James Madison Papers

To James Madison from the Citizens of Fayette County, Kentucky, 15 August 1812 (Abstract)

§ From the Citizens of Fayette County, Kentucky

15 August 1812. “As the people of the United States being citizens of a free goverment, have a natural, unalienable and constitutional right at all times peaceably to assemble and express their oppinions respecting public measures—and as it is Justly deemed highly important in the present interesting crissis, that all good citizens should yield their support to the war in which we are now engaged with Great Brittain in defence of our rights and for the redress of the numerous and continued wrongs received at her hands, and also to suggest our oppinion of those measures best calculated to bring it to a speedy and honorable termination, not only in retorting the evils of war on the enemy, but that great and permanent adv[an]tages to ourselves may follow—The people of Fayette County do therefore, resolve,

“1. That we view the present war with Great Brittain, as a war for the protection of the lives and liberties of our citizens, So long and so repeatedly assailed and destroyed by Brittish Tyranny under the name of impressmen⟨t⟩—as a war for the protection of our commerce, destroyed by her arbitrary edicts or orders in council—as a war for our national sovereignty and independence, which she insultingly aims to destroy by her demand that we shall procure her a free trade, with a power over whom we have no controul, and with whom she is at open war herself—and as a war for the protection of our women and children from the tomahawk and Scalping knife of the ruthless and blood thirsty savages, excited to murder them by her agents.

“2. Resolved, That in such a war no sacrafice is too great, no privation too intolerable to ensure our Success.

“3. Resolved, that while we are not insensible to the wrongs of France, and have just claims against her which we hope, never will be relinquished untill fully sattisfied, we view with abhorrence those among us who are so lost to the American character as to proclaim that this war has been brought upon us by undue influence or management of France with our Goverment.

“4th. Resolved, That we view the proposition for a repeal of the non-importation law as tending to degrade our nation, by indicating a want of assistance from abroad, even from our enemy, to carry on the war against her—that as its existance has shewn the great distress which it has caused amongst the subjects of that power, even in time of peace, it would be a monstrous folly and inconsistency in any wise to remove it now we are at war, and thus instead of enfeebleing, strengthen her resources.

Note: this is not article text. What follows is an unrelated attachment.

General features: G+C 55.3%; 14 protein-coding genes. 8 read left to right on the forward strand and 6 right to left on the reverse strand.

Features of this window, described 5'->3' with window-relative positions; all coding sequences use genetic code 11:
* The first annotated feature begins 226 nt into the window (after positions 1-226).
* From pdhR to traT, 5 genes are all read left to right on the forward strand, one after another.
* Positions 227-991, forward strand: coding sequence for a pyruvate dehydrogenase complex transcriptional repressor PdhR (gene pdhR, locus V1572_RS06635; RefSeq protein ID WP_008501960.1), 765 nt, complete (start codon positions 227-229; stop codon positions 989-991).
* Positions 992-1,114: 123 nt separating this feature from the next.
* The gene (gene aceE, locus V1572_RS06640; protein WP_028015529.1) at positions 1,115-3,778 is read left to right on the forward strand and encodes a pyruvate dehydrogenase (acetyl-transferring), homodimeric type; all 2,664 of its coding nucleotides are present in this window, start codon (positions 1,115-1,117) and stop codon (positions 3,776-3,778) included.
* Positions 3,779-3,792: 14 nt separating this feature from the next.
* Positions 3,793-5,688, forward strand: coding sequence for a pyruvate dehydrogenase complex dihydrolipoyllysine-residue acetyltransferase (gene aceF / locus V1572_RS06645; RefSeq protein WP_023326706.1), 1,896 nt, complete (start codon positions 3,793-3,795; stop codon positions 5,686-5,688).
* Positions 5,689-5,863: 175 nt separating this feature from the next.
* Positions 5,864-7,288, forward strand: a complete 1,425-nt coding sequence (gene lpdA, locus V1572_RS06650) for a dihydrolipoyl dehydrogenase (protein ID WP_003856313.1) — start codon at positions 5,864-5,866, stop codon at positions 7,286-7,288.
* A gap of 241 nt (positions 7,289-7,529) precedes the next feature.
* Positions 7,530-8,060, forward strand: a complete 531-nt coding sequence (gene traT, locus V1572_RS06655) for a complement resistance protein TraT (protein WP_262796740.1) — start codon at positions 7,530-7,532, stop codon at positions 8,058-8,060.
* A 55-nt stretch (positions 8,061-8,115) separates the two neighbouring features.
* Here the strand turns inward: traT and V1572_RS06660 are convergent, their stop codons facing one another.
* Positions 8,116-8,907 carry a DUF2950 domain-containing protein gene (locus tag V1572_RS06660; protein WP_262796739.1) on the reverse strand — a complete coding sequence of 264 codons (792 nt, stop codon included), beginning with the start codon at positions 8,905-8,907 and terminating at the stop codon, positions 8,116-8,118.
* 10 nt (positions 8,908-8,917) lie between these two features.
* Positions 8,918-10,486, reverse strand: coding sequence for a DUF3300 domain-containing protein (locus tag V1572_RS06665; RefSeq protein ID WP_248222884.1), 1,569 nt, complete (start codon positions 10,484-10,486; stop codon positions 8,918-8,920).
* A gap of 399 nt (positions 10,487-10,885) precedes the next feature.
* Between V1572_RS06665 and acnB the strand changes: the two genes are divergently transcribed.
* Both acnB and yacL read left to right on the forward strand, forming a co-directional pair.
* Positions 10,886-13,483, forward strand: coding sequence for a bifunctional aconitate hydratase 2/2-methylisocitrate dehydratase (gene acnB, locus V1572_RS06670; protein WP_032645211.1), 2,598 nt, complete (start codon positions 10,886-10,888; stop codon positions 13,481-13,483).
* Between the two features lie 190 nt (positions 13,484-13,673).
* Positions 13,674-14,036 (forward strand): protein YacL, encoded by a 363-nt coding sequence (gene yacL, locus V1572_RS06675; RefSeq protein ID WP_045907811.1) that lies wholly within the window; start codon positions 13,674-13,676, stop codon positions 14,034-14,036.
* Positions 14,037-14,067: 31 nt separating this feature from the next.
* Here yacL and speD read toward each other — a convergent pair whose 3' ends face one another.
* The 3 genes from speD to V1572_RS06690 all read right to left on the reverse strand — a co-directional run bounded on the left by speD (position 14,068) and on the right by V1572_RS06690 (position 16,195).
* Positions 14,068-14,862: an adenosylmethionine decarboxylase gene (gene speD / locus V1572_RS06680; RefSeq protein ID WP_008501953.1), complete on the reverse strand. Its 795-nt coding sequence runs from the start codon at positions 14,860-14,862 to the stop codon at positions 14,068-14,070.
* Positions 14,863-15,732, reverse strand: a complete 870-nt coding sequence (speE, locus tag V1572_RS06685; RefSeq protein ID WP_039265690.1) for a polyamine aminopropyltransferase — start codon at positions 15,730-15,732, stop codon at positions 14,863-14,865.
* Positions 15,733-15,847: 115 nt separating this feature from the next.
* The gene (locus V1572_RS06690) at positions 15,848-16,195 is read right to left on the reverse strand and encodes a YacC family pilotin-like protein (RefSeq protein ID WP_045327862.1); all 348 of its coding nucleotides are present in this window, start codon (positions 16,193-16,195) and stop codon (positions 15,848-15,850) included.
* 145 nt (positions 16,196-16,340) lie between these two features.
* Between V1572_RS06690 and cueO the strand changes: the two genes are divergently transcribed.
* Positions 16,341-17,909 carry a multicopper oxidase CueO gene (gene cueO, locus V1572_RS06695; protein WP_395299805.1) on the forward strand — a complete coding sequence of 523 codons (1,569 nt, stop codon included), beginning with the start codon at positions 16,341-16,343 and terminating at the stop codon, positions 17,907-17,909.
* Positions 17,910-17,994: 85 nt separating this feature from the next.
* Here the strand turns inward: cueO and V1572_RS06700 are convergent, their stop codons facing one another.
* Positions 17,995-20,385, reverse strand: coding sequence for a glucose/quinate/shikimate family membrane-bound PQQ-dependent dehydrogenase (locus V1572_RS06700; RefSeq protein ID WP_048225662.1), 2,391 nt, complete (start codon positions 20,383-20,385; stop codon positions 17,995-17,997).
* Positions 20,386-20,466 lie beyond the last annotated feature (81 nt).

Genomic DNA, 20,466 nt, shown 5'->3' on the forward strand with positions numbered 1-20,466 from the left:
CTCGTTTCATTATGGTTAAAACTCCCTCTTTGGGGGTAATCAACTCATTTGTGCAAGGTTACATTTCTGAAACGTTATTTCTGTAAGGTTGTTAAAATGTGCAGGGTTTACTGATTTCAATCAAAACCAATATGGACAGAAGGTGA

“5. Resolved, that our country is possessed of abundant raw materials, and the means of producing them, that our future and permanent prosperity and independence even after the close of the war, will be best secured by the encouragement of our own manufactures, and that to this end, some permanent system should be adopted by law, which might draw forth the enterprize and capital of our Citizens without the hazzard of loss from permitting the importation of similar articles from abroad, or materials.

“6. Resolved, that a vigorous war against the savage allies of G. Brittain is the best means of protecting our frontiers, and accelerating and securing the acquisition of the Cannadas, and that the volenteers of this state are competent to this object, if the[y] have such a man as William Henry Harrison for their commander.

“7. Resolved that who ever advocates a dissmemberment of the Union is a traitor—who ever by his speeches, encourages our enemies with hopes of Success, is deserving of punishment—and who ever will not contribute his exertions, and property to the support of this contest, is not deserving the protection of our goverment.

“And whereas, we are informed, that some further attemps will be made during the next session of Congress to inco[r]porate a National Bank, and it is firmly believed by us, that no power to establish such an institution, or any other description of co[r]poration, is delegated by the federal constitution to that body, which have no other powers than what are derived from that instrument—therefore

“Resolved, that Congress have no power to charter such institutions.

“Resolved, That a coppy of these resolutions be fo[r]warded to the President of the United States, to the President of the Senate & Speaker of the house of Representatives.”1

RC (DNA: RG 59, ML). 5 pp.; signed by Henry Payne, chairman, and Lewis Sanders, clerk. Cover marked “Via Marietta.”

1On 19 Aug. 1812 the clerk of the meeting added a note to the bottom of the petition pointing out that two regiments of Kentucky infantry and one regiment of riflemen had marched to reinforce Hull. He observed that these men were “badly provid⟨ed⟩ with camp equipage—half of them are without tents, a great number without winter cloathing, & Those that are able to purchase at their own expence are not able to pack it, with their other baggage on their backs.”

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